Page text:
Azure Data Explorer gets new engine, several enhancements and Synapse integration

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An Azure Data Explorer dashboard

Credit: Microsoft

Today on a dedicated online event to Azure Data Explorer (ADX), Microsoft is announcing several improvements to the service, including a next-generation release of the underlying engine and a number of integration points to make it more accessible, more enticing and more useful. ADX, most commonly used for telemetry data sea workloads and analytics solutions as a service, is now running even faster overall than it had, will have several optimizations and will connect with a number of other data services, streaming data sources and data visualization solutions. This will help a service that has been very successful, but not very well known, even among Azure analytics experts, gain more mainstream appeal.

Performance gains galore

What new features are coming to ADX? To begin with, Microsoft is introducing a new version of the core engine (in preview with GA expected in February) that takes a completely different strategy than querying data. The Kusto v3 engine generates multiple versions of the desired query, uses the fastest, and compiles it to the original code before executing it so that it runs at maximum speed. The indexing layer in the v3 engine has also been rewritten. As a result of these changes, Microsoft says that queries run between 2x and 30x faster.

And in addition to this raw performance gain, ADX will now offer self-refreshing materialized views, query result set caching, and configurable sharding / partitioning. Almost real-time scoring with machine learning models – including those hosted on Azure Machine Learning as well as from other platforms, packaged in ONNX format – also added. Rapid Fourier transforms, geospatial merges, and polynomial regression are also on board. ADX also gets security-level features that make it more appealing to customers who want to support a wide range of users, some of whom may not deserve unobstructed access to all data.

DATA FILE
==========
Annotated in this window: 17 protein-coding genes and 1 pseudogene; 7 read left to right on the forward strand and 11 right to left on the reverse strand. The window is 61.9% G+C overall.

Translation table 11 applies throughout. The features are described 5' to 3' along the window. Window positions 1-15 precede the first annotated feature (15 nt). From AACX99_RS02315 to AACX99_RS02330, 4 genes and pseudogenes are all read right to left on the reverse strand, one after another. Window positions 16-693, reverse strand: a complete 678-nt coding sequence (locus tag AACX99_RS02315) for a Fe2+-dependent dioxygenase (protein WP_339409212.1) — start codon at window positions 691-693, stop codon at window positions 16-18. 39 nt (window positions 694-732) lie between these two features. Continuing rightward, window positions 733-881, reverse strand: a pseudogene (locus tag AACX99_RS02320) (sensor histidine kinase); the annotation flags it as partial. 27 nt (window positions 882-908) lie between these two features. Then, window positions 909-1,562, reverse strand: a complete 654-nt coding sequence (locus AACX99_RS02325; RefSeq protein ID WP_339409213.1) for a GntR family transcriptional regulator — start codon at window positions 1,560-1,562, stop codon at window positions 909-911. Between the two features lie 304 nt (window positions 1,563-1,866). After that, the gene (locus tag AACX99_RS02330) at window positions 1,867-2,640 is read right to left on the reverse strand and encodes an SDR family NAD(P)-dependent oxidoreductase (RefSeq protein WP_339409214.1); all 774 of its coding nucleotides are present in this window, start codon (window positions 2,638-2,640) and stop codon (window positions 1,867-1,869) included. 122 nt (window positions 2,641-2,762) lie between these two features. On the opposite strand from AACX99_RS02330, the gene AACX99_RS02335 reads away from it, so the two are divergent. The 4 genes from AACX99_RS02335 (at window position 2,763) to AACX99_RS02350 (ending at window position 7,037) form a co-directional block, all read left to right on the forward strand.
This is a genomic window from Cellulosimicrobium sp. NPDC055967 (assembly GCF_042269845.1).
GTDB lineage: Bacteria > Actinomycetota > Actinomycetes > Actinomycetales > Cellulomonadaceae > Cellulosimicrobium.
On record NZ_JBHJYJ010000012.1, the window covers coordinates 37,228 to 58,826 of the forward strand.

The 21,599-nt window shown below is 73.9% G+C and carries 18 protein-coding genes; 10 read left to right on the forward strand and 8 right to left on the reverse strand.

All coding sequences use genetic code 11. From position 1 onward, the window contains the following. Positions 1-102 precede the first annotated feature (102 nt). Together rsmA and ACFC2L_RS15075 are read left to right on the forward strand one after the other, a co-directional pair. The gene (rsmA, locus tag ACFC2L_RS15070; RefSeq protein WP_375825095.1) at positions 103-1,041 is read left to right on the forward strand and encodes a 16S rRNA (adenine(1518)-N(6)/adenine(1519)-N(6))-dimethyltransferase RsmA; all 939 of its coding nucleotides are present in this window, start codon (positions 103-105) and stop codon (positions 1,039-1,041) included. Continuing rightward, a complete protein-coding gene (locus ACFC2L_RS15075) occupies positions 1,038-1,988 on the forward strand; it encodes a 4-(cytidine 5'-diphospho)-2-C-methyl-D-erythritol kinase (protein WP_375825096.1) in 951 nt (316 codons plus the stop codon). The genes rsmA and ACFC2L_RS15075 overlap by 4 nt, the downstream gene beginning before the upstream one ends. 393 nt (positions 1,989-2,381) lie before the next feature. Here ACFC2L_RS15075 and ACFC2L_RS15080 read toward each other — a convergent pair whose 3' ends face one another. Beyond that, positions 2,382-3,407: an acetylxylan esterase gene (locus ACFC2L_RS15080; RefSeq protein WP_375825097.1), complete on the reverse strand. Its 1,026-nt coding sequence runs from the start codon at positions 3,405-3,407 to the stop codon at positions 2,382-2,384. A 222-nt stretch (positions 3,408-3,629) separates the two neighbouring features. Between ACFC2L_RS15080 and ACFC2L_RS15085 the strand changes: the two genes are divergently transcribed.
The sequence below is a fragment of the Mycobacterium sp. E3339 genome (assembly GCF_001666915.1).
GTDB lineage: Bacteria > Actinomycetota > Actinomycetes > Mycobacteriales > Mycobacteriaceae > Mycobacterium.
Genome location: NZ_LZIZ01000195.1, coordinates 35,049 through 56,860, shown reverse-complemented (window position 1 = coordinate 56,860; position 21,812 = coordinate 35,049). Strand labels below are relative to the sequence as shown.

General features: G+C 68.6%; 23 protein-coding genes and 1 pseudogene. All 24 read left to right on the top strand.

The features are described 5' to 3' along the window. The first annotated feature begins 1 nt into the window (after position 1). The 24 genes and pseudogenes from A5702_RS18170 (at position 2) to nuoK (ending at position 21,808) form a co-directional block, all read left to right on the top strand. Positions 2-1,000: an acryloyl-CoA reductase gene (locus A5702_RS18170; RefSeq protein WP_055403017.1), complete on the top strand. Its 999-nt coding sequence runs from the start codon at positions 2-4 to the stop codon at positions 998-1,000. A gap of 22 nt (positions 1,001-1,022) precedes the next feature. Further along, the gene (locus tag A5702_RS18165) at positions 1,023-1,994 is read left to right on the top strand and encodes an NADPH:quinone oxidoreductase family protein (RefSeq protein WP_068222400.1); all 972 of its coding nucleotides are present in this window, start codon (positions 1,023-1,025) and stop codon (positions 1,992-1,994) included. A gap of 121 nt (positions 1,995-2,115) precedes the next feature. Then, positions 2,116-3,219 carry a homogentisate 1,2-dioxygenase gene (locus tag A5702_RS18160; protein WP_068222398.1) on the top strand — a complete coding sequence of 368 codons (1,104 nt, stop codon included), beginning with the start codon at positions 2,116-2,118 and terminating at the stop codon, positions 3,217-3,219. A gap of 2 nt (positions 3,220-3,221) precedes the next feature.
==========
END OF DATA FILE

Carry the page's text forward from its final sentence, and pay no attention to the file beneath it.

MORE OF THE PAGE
Integration

On the data integration side, ADX now has an adapter for Apache Kafka it is gold certified by Confluent, the company founded by Kafka’s creators. There is also now integration between Liquid bit and ADX via Azure Blob Storage, to which Fluent Bit can now deliver data, and from which ADX automatically (and has been) able to ingest them. ADX’s 1-click capture and streaming capture features, which Microsoft had already released in preview, are now generally available (GA).

Also read: Microsoft is rapidly collaborating on real-time analytics with Azure Data Explorer

For data visualization, ADX will now offer a built-in dashboard facility where visualizations returned from data exploration queries can be attached as tiles. This feature was previously released in preview in June this year; and such a dashboard, taken from the function documentation, is shown in the image at the top of this post. In addition to these native dashboards, ADX also integrates with Grafana, through a plugin that will now offer a graphical query builder.

Specifically in the Microsoft ecosystem, ADX can now be queried from Azure Data Studio (which so far has mostly been a tool for working with SQL Server); will integrate with Azure Data Share; will support Vnet and parameterized DirectQuery integration with Power BI; and via a data connection will act as a linked service to Azure Synapse Analytics. In addition, Microsoft’s roadmap includes further integration of ADX as a full resident Synapse service, apparently in the same way Azure Data Factory, or even Apache Spark, is today.

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It was already cool

It is important to keep in mind that all this new power and versatility is being layered on top of a service that was already massively powerful. ADX is the commercialization of Microsoft’s internal “Kusto” technology that powers Microsoft services such as Azure Monitor, Microsoft Intune, Azure Time Series Insightsand Product insight into Dynamics 365. While it was a well-kept secret, it was a groundbreaking and innovative cloud service from the start.

Microsoft has said that present version (v2) of the Kusto engine can run queries over a billion rows in less than a second. This performance is so good that the claim almost sounds like hyperbole, which may explain why not all customers could appreciate the power of ADX and put it to use immediately. Nevertheless, the ADX runs a total of over 1 million CPU cores in the Azure cloud, consuming new data at a rate of 35 Petabytes a day, and now saves cumulative 2+ Exabytes.

Growth begins growth

By the way, an Exabyte is a thousand petabytes or the equivalent of a million terabytes. And an Exabyte was where ADX’s cumulative data volume was in January this year, according to Microsoft. In other words, ADX’s total data under management has fully doubled in the last 9 months, no doubt eased by the COVID-19 pandemic and its acceleration of digital transformation.

Clearly, the ADX did not exactly need a “shot in the arm”, but the improved performance, capabilities and integration will also give it improved visibility. A stronger Azure Data Explorer should provide a stronger Synapse Analytics, a stronger Azure Machine Learning, a stronger HDInsight and a more valuable Azure Data Lake Storage layer. Stronger synergies between services can make each service more valuable on its own. Synapse Analytics had already done that for Azure; hopefully ADX can further enhance the synergistic effect.